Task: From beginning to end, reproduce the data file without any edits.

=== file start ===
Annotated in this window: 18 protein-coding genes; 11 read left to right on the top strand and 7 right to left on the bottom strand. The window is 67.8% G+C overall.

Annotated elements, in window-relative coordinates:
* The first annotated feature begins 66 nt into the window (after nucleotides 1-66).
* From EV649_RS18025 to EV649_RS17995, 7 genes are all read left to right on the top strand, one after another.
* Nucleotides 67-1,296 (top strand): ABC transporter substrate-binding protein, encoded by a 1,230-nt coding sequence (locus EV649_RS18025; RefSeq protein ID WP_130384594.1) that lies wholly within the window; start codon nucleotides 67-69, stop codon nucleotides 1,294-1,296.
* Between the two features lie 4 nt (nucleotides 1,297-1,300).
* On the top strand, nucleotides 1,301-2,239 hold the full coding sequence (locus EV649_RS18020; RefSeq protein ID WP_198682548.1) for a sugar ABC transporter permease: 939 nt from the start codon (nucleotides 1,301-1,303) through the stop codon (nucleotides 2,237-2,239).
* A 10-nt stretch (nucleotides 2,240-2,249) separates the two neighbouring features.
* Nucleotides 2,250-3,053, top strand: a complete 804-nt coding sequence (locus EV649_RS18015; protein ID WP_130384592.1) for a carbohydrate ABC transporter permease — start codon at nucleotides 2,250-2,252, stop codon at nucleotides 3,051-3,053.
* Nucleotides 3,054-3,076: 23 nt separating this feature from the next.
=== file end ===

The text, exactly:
Annotated in this window: 18 protein-coding genes; 11 read left to right on the top strand and 7 right to left on the bottom strand. The window is 67.8% G+C overall.

Annotated elements, in window-relative coordinates:
* The first annotated feature begins 66 nt into the window (after nucleotides 1-66).
* From EV649_RS18025 to EV649_RS17995, 7 genes are all read left to right on the top strand, one after another.
* Nucleotides 67-1,296 (top strand): ABC transporter substrate-binding protein, encoded by a 1,230-nt coding sequence (locus EV649_RS18025; RefSeq protein ID WP_130384594.1) that lies wholly within the window; start codon nucleotides 67-69, stop codon nucleotides 1,294-1,296.
* Between the two features lie 4 nt (nucleotides 1,297-1,300).
* On the top strand, nucleotides 1,301-2,239 hold the full coding sequence (locus EV649_RS18020; RefSeq protein ID WP_198682548.1) for a sugar ABC transporter permease: 939 nt from the start codon (nucleotides 1,301-1,303) through the stop codon (nucleotides 2,237-2,239).
* A 10-nt stretch (nucleotides 2,240-2,249) separates the two neighbouring features.
* Nucleotides 2,250-3,053, top strand: a complete 804-nt coding sequence (locus EV649_RS18015; protein ID WP_130384592.1) for a carbohydrate ABC transporter permease — start codon at nucleotides 2,250-2,252, stop codon at nucleotides 3,051-3,053.
* Nucleotides 3,054-3,076: 23 nt separating this feature from the next.